A growing number of Americans can't afford an unexpected expense, as the personal savings rate continues to decline amid high inflation.
Slightly less than half (49%) of respondents to a May survey said they wouldn't be able to rely on their cash savings to cover a $400 emergency. That's a 17% increase from November, when just under one-third of respondents said they couldn't afford such an expense.were up 8.6% in May, compared to a year prior, according to the Consumer Price Index. On a more granular level, food prices were up 10.1% and gas was up 48.7%, compared to May 2021.
Americans are saving less of their income overall
Meanwhile, Americans are saving less and less of their disposable income. The U.S. personal savings rate—that is, how much Americans save after paying their bills—was at 5.4% in May, a slight uptick after a several month decline, according to data from the Bureau of Economic Analysis. By comparison, the historical average personal savings rate has been 8.97% from 1959 to 2022.
When looking at the most recent data, it's important to keep in mind that the savings rate was elevated for the previous two years because of COVID-19-related government stimuli, noted Josh Denton, senior consumer product manager lead for BOK Financial.® Aid like the stimulus checks that tax payers received allowed many people to put more money away in savings than they otherwise would have, as did pandemic-related shutdowns which limited driving, travel and other spending, he explained.
That said, the most recent data also reflects how much workers are impacted by higher prices, Denton continued. "Many people are living on everyday wages. Although you hear about wage inflation, many in some sectors, like the service sector, are still struggling," he said.
Indeed, adjusted for inflation, average hourly earnings dropped by 3% from May 2021 to May 2022 and average weekly earnings decreased by 3.9%, according to data from the Bureau of Labor Statistics.
Don't blow unexpected income on an unplanned purchase
If you do receive extra income—such as from a tax refund or bonus from an employer—what you should do with it varies by situation, Denton said. "It comes down to what your savings and debt look like."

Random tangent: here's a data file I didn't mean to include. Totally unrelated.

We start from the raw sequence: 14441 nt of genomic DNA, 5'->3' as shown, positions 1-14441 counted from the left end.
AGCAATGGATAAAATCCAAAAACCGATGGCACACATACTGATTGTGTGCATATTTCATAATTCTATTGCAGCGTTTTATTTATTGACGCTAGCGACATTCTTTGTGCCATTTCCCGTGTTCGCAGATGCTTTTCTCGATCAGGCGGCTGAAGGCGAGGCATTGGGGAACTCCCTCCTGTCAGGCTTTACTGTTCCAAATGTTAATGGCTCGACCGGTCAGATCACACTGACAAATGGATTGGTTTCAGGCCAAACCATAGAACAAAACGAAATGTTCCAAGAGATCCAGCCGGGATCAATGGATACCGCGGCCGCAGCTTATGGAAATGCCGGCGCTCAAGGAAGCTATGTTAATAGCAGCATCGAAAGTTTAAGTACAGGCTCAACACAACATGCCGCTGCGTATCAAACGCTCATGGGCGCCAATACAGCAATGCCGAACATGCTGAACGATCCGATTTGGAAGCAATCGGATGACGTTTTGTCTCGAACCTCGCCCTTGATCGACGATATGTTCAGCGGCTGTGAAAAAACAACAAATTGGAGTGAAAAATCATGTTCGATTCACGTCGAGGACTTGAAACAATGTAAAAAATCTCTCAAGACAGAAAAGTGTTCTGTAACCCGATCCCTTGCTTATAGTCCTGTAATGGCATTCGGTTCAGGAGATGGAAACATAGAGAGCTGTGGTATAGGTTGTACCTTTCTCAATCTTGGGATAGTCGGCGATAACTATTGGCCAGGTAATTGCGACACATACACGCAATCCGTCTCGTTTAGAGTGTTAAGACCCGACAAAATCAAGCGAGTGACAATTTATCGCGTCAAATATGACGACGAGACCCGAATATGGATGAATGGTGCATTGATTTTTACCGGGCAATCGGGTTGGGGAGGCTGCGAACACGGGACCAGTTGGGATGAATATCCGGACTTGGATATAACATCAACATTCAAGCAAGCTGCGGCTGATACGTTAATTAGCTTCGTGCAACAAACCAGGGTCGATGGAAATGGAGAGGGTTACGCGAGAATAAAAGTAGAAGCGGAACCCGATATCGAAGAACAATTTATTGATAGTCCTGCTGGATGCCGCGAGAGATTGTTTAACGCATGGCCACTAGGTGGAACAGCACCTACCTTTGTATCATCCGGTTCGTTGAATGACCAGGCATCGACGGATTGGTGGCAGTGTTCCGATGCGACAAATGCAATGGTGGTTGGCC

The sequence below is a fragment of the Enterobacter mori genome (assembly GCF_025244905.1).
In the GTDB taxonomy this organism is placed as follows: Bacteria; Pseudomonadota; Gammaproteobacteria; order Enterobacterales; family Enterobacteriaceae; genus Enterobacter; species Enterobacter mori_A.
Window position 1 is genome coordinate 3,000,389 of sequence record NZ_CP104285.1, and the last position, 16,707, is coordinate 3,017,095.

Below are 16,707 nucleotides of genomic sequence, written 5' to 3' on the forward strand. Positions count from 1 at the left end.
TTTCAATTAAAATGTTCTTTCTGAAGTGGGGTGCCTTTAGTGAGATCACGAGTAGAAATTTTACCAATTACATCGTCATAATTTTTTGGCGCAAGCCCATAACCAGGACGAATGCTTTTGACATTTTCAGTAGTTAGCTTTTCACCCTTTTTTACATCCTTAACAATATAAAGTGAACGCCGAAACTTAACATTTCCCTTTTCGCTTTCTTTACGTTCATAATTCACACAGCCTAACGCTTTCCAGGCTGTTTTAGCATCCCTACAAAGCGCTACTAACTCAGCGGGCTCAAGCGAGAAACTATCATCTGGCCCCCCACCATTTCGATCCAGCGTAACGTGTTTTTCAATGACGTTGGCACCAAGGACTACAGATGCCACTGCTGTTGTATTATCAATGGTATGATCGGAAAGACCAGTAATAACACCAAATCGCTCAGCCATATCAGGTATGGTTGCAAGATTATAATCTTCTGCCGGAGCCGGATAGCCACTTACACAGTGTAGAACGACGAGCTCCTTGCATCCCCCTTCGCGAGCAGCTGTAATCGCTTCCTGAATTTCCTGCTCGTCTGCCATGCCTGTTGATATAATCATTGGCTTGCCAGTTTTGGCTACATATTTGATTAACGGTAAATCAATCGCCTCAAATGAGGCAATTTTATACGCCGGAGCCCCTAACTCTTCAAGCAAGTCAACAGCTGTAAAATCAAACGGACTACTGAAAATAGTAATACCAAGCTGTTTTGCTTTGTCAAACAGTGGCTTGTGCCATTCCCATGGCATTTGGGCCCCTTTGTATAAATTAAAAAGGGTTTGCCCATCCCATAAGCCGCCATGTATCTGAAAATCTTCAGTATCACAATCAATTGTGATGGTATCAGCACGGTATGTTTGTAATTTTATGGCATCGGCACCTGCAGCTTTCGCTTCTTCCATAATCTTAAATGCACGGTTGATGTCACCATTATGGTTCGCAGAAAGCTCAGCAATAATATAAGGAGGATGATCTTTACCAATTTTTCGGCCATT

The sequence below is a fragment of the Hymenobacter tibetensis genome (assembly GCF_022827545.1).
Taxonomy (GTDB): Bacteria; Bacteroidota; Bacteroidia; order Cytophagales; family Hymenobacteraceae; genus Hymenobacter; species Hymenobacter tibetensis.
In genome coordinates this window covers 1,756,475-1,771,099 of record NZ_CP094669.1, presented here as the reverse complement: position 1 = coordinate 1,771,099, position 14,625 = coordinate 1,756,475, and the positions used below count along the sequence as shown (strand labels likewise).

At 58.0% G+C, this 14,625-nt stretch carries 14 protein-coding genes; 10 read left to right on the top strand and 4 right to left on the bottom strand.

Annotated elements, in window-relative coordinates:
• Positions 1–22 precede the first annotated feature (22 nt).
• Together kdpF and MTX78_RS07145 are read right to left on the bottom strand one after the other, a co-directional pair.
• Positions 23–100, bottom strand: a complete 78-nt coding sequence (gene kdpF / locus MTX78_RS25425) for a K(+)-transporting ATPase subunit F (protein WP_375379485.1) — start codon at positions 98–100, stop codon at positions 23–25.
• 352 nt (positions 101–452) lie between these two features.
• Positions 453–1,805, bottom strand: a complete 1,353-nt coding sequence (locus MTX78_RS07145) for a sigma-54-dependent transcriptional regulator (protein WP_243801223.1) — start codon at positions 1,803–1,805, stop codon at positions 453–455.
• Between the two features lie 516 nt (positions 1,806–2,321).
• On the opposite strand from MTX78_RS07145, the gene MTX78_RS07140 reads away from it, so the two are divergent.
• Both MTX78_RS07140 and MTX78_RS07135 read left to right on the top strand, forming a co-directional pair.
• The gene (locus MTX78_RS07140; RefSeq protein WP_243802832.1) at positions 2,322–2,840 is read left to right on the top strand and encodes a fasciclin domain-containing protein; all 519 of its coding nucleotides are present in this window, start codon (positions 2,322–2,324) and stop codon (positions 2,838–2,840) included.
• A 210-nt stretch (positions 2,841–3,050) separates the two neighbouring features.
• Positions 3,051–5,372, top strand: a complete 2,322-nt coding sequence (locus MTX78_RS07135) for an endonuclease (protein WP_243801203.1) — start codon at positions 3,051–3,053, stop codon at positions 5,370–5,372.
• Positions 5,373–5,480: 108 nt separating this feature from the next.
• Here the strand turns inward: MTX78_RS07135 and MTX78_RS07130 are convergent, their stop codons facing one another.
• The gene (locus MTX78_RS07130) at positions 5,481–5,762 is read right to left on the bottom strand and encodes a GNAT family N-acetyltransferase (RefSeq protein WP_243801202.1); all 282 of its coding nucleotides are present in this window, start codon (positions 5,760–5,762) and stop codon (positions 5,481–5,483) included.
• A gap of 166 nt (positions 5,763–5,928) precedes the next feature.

If you don't have an emergency fund of $1,000 to $2,500, use the money to help build one. If you do, your next priority should be to use the money to pay down high-interest debt, followed by building a larger emergency fund of six months' worth of expenses, he explained. "Six months can provide peace on mind and give you something to fall back on if life throws curve balls at you—which it will."
When deciding whether to keep your emergency fund in a savings account, money market fund or in your checking account, some factors to weigh are how easy it will be to access the money, how that level of ease may impact your intention to save, and the interest rate, Denton said. In terms of liquidity—that is, how easily and often you can access your savings—funds in a money market account are less liquid than those in a savings account, while those in a savings account generally are less liquid than those in a checking account.
Not having an emergency fund can damage credit, relationships
No matter how it's saved, having an emergency fund to fall back on if you should suddenly discover the need for a large unexpected expense or lose your income can help you avoid financial pitfalls like putting expenses on high-interest credit cards, using payday lenders and requesting loans from friends and family, Denton said. "Having to rely on friends or family in those situations could put a strain on relationships."
And that's not even the worst case scenario.
In Denton's words: "You might have to pause payments on utility bills and debt, negatively impacting your credit score, and making it more difficult and expensive to borrow in the future."
Intentionally planning ahead will pay dividends down the line, he said.